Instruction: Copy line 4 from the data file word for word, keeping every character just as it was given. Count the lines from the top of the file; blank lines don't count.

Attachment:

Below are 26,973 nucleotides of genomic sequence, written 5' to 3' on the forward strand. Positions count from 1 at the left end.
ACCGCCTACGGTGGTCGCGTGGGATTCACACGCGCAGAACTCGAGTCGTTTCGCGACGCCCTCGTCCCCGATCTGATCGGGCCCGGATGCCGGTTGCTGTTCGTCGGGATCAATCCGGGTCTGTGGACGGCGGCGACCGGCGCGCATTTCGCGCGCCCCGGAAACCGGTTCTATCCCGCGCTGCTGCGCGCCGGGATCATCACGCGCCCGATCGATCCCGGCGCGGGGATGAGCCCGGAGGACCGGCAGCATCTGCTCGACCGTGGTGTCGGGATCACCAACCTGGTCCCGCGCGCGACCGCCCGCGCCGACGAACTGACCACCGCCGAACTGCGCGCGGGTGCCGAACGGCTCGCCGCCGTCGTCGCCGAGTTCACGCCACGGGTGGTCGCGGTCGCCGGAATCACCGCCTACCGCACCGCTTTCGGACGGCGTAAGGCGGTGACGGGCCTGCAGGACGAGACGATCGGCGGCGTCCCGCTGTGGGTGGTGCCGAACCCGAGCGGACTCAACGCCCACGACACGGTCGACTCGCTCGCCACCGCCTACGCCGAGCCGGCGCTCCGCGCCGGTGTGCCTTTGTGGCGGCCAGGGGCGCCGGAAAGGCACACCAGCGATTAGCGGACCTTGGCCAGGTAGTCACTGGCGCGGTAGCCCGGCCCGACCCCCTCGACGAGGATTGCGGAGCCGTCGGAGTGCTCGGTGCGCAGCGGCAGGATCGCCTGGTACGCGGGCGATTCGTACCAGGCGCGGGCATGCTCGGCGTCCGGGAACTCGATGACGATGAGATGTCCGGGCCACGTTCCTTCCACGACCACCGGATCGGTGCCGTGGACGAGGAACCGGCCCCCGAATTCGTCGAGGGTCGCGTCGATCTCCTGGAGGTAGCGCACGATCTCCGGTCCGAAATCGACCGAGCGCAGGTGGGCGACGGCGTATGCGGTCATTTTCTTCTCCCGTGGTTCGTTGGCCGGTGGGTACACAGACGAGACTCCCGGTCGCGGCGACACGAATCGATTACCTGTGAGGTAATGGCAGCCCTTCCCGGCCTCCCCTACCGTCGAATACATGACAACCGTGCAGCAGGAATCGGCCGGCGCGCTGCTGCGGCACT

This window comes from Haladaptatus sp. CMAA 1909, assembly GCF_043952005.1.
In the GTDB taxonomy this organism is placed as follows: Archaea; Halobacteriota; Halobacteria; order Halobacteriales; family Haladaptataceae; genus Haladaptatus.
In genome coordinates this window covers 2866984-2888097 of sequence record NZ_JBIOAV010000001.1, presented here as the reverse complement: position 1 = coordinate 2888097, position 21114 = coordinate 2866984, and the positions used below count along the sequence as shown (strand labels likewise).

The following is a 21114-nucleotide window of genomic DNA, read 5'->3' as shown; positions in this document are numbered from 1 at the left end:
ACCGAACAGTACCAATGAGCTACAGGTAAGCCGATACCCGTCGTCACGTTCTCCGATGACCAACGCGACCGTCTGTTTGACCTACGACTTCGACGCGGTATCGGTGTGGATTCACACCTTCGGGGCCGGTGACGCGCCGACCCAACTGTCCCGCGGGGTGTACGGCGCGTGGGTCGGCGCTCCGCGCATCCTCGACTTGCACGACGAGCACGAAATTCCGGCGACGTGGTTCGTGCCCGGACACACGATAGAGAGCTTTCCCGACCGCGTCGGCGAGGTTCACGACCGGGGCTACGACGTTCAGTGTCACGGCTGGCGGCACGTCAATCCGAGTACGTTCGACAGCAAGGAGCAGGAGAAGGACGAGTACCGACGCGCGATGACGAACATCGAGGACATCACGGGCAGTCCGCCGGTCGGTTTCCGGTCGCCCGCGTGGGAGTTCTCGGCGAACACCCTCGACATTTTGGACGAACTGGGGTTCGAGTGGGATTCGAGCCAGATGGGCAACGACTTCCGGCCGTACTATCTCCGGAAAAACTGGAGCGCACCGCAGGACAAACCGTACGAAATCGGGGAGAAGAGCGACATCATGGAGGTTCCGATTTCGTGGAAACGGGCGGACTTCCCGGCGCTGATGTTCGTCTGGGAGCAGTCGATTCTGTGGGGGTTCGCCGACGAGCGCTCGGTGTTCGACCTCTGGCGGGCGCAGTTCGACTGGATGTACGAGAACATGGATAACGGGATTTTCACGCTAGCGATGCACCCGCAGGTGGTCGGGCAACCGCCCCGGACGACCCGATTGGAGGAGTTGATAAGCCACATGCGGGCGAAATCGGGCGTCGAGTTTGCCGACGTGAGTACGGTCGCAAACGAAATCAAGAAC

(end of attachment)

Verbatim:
In the GTDB taxonomy this organism is placed as follows: Archaea; Halobacteriota; Halobacteria; order Halobacteriales; family Haladaptataceae; genus Haladaptatus.